Design and installation of a novel wetland Carp harvesting set up at Lake Bonney, South Australia

Key words: Carp, pest fish control, Lake Bonney, Native Fish Strategy

During 2009–2010, Lake Bonney (near the township of Barmera in SA) received 26 gigalitres of environmental water from the Murray River. It was anticipated that Carp (Cyprinus carpio) would accumulate in large numbers at the lake inlet as water was delivered (Fig1), providing a unique opportunity to trial a wetland Carp separation cage (WCSC) for controlling the estimated 50–100 tonnes of this species in the lake, as well as a number of designs for screening fish. Although numerous types of screens have been used to restrict the movement of fish either into or out of wetlands, most do not achieve the best environmental outcome in terms of allowing the free passage of native fish and other fauna while restricting the movement of Carp and other unwanted species.

Project aim and methods: Fishing/tagging activities and monitoring in the lake proper were undertaken in association with delivery of an environmental watering to Lake Bonney, and installation of a prototype wetland carp separation cage, to evaluate:

  • The population of Carp and other large-bodied native fish (>250mm total length at maturity) in Lake Bonney including Murray Cod (Macculochella peelii), Golden Perch (Macquaria ambigua), Silver Perch (Bidyanus bidyanus), Freshwater Catfish (Tandanus tandanus) and Bony Herring (Nematalosa erebi).
  • The response of Carp and native fish during the provision of environmental water, and therefore the need to accommodate the passage of large-bodied native fishes during future water allocations; and
  • The species diversity, abundance and size structures of captured fish (Carp and large-bodied fishes)

Two new carp exclusion screens (jail bars with 31mm apertures between the bars and square grid-mesh with 44 x 44 mm internal dimensions) (Fig 2) were trialled in the culverts to evaluate:

  • their effect on flow velocity; and,
  • whether an angle-mount and the high flow-velocities in the culvert would combine to clear the screens by pushing debris towards the water’s surface (and potentially over the top of the screen).

Findings: Scientific sampling and commercial fishing activities within the lake and inflow point, combined with fish tagging, allowed estimation of the resident population of several large-bodied fish species (native and alien), and their response to inflow. The size of the resident adult Carp population was estimated via a Peterson mark-recapture tagging experiment at 44,606 individuals. A similarly large but unquantified biomass of Bony Herring was also detected. Otherwise, only three large Freshwater Catfish and two Golden Perch were recorded, suggesting the lake’s large-bodied native fish population is very low (with the exception of Bony Herring).

Carp were observed to aggregate in large numbers around the inflow point, and spawning activity was observed within 24 hrs. Their efforts to exit the lake via the culverts was blocked by the carp screen. In contrast, relatively few large Bony Herring and no other large-bodied native fish were captured near the inflow point, however thousands of juvenile Bony Herring were observed in January 2010 when Carp were absent.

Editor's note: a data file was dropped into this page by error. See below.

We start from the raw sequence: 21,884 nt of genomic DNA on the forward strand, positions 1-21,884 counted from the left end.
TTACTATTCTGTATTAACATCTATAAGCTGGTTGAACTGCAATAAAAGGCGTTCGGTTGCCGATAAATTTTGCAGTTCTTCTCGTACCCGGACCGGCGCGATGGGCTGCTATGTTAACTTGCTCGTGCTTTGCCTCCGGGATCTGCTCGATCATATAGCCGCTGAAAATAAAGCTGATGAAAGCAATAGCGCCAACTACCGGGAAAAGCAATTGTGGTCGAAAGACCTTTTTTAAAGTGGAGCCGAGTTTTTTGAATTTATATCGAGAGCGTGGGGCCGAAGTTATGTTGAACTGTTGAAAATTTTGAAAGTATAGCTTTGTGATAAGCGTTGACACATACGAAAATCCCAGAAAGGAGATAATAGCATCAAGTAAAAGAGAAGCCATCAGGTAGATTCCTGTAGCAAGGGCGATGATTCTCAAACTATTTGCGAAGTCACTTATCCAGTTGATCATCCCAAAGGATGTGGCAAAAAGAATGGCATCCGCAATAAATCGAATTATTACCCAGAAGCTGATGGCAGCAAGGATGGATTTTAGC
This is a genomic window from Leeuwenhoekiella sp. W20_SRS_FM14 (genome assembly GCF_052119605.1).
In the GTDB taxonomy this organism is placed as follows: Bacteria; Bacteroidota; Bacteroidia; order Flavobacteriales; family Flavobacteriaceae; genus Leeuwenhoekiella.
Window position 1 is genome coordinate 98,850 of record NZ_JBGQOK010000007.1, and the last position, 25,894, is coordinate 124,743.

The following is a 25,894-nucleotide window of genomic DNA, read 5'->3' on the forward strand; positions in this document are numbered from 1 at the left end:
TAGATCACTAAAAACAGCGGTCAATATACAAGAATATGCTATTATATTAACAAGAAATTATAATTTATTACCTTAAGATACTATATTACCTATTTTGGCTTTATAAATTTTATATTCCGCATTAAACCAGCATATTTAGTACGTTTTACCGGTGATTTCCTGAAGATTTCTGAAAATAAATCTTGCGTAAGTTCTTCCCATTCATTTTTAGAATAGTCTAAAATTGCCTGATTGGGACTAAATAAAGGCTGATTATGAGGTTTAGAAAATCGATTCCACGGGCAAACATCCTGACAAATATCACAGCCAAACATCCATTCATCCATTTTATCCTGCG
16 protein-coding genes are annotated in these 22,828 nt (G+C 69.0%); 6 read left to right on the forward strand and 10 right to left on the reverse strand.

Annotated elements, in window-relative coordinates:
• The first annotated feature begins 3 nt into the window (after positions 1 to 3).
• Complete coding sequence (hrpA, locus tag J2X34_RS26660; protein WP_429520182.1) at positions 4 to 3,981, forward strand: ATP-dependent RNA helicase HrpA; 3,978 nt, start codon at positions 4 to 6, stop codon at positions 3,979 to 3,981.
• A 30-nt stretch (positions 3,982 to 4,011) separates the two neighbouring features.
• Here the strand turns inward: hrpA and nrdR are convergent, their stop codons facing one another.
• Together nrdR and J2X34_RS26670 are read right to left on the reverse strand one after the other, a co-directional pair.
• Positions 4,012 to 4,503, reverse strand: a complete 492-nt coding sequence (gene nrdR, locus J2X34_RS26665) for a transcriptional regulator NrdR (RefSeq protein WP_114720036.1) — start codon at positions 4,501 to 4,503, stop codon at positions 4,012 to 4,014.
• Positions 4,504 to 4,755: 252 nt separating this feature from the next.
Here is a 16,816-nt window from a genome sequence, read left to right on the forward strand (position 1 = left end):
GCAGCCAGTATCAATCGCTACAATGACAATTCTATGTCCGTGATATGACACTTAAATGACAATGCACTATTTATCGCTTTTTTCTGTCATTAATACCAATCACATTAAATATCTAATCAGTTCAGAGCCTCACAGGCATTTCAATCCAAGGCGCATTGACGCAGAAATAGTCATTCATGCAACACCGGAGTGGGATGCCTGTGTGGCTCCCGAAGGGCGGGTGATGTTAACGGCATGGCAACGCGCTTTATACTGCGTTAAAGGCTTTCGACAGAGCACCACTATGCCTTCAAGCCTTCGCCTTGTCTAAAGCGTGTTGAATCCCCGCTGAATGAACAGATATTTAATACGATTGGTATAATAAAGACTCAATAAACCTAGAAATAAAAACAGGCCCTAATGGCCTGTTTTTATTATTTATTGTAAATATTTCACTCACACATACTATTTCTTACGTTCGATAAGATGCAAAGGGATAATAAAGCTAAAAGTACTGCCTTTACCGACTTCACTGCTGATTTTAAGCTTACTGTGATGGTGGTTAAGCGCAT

Significant refinements to strengthen Carp screens; enable them to pivot; and, prevent public access were required to enable carp screens to operate without fouling with debris, and to prevent vandalism. When set to an angle of ~33° fouling and flow constriction was significantly reduced. Most entrained fish and turtles were also able to pass over the top of this design.

Figure 1 Carp in Lake Bonney (Photo courtesy of Leigh Thwaites)

Figure 1 Carp in Lake Bonney (Photo courtesy of Leigh Thwaites)

Figure 2 Carp cage installed at Lake Bonney (Photo courtesy of Leigh Thwaites)

Figure 2 Carp cage installed at Lake Bonney (Photo courtesy of Leigh Thwaites)

Lessons learned and future directions: Although the cage operated according to its intended design and function during the 2010 trial, some operational issues were observed, necessitating refinements that have resulted in a pragmatic, adaptable and safe device.

Fixed screens such as grid mesh and the ‘jail bar’ design should not be used at wetlands like Lake Bonney that have high flows and easy public access, because:

  • impeding Carp movement is inefficient and often obstructs native species
  • regular maintenance is required
  • they tend to deteriorate over time, and can be easily vandalised
  • they can compress Carp into wetlands (ie juvenile Carp pass through a screen and grow to a point where they cannot move out though the screen).

While commercial fishing can be a valuable tool for controlling Carp, it is of limited use as a ‘stand alone’ technique as netting a proportion of adult fish does not stop Carp from spawning.

The level of by-catch (356 Bony Herring, as well as a few Golden Perch, Goldfish (Carrassius auratus) and Birds) signals the need to survey the resident native fauna on a site-by-site basis prior to installing any Carp management infrastructure. Also, the motivation of Carp to migrate out of the lake decreased over time, suggesting that harvesting should occur in the early stages of the lake being filled.


Stakeholders and Funding bodies: This project was funded through the Murray-Darling Basin Authority’s Native Fish Strategy.

Contacts: Dr Leigh Thwaites, South Australian Research and Development Institute. Tel: + 61 8 8207 5495, Email:


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